If you’re in your 20s or 30s, retirement might seem far away. Meanwhile, you have a ton of bills to pay every month: rent or mortgage payments, transportation, childcare, trips, utilities, groceries – and none of them can wait Next to these immediate demands, retirement looks a lot less urgent. You might also think that upon retirement, your MPF and personal savings would somehow take care of it. But you might be wrong about that.
You won’t know whether you’ve actually saved enough until you are about to retire. If you find you’ve fallen short, you’ll be too late to change anything. That kind of surprise is no fun, especially late in life! Instead of leaving your future to chance, take control by planning ahead.
Imagine that you get paid in water. Every time a new paycheck gets piped in, you need to store that water in buckets. Each bucket represents an ongoing expense or a future financial goal. So you might have buckets for:
- Household Goods
- Childcare and/or school fees
- Annual overseas vacation
- College fund for children
- Retirement fund
Notice how this exercise covers future expenses as well as current ones. In a nutshell, this is precisely the essence of financial planning: realizing that urgent needs are not the same as important needs, and that future expenses are just as crucial as current ones.
First, ensure you’ve listed all the necessary buckets. Start with those essential for current and future survival. Then move on to the discretionary ones – “fun” expenses you could hypothetically live without.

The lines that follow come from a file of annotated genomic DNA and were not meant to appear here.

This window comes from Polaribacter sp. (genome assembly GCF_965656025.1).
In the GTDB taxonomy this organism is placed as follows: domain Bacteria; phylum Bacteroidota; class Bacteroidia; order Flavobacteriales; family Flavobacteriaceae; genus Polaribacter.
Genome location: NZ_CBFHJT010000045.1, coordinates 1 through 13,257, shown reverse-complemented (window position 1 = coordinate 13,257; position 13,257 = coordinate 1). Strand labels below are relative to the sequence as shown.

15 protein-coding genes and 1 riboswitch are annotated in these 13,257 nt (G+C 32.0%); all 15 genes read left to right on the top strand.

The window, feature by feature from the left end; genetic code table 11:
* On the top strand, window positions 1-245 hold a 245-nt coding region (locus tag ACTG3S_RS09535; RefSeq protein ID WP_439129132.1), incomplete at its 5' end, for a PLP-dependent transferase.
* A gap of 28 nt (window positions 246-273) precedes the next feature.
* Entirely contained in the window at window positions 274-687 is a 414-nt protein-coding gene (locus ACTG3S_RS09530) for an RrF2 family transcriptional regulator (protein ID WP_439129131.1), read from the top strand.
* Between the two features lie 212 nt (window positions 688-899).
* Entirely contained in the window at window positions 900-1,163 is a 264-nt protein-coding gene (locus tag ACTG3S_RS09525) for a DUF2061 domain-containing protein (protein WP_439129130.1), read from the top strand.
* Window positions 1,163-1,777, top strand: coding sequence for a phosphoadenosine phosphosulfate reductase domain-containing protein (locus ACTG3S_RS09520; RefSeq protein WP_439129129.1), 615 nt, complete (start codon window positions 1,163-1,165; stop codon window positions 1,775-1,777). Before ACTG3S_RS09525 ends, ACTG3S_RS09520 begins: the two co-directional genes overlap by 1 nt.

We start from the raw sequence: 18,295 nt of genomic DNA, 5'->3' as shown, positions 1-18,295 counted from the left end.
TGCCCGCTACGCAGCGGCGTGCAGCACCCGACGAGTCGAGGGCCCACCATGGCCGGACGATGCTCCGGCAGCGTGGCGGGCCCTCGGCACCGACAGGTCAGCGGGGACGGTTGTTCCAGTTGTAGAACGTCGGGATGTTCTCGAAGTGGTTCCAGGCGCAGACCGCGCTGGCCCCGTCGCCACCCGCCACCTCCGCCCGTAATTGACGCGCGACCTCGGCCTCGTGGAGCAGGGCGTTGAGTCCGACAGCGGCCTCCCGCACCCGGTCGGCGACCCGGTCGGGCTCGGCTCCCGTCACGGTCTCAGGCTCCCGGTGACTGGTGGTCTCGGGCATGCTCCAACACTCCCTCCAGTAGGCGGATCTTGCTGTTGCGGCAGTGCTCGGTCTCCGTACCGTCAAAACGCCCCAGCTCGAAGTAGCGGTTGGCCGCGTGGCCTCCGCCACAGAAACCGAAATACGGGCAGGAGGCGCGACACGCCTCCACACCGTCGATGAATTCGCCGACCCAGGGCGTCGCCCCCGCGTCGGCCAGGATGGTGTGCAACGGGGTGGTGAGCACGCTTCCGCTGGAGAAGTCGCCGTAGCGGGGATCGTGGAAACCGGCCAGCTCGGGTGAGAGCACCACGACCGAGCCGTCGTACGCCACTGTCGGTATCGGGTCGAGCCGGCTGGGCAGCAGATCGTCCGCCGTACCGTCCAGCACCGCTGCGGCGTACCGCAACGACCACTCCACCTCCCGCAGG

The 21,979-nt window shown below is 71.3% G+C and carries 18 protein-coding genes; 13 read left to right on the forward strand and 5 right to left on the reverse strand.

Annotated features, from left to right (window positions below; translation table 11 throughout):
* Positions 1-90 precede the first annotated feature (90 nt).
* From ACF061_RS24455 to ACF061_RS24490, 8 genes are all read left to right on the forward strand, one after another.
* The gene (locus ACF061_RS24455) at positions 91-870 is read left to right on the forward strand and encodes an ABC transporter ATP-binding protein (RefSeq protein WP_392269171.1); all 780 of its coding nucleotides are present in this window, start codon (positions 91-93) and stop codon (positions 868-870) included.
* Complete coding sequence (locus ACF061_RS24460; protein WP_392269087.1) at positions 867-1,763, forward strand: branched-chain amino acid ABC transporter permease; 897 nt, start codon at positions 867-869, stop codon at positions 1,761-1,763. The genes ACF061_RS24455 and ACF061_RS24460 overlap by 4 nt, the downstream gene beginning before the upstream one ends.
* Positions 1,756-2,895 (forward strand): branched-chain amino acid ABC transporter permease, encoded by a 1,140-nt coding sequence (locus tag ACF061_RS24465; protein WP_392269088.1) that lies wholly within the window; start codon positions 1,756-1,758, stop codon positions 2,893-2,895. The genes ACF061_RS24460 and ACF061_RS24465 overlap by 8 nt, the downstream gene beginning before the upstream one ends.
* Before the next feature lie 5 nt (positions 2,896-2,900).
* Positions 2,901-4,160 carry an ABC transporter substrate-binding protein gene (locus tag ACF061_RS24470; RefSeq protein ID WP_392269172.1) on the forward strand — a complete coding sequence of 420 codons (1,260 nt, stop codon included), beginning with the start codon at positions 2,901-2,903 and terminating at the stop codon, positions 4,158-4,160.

Next, work out how big each bucket should be. As you divide your earnings into more buckets, the average amount of water in each will grow smaller. You might need to address this by removing a few buckets. That’s never enjoyable, but with limited resources, you must prioritize your needs. Take a hard, honest look at which buckets matter most to you, and which are nice-to-haves.
This short but effective exercise forces you to reflect on what you can really afford, and what you can’t. If you don’t like the result, take action: Increase your earnings, rework the buckets, or both.
In any case, retirement is a “must-have” bucket. As of 2016, the average human lived to age 84. So if you plan to retire at 65, you could have 20 years or more of living expenses to take care of. Your MPF balance will help, but it’s unlikely to cover all your needed costs. You also need to consider your quality of life in retirement, along with any health expenses that will likely arise as you age.
Even if you can only put a trickle into the “retirement” bucket today, starting early will help time and interest grow those savings for you. That’s exactly why you can’t afford to wait to start saving for retirement until “later.” The only good time to start putting money away for your future is right now.
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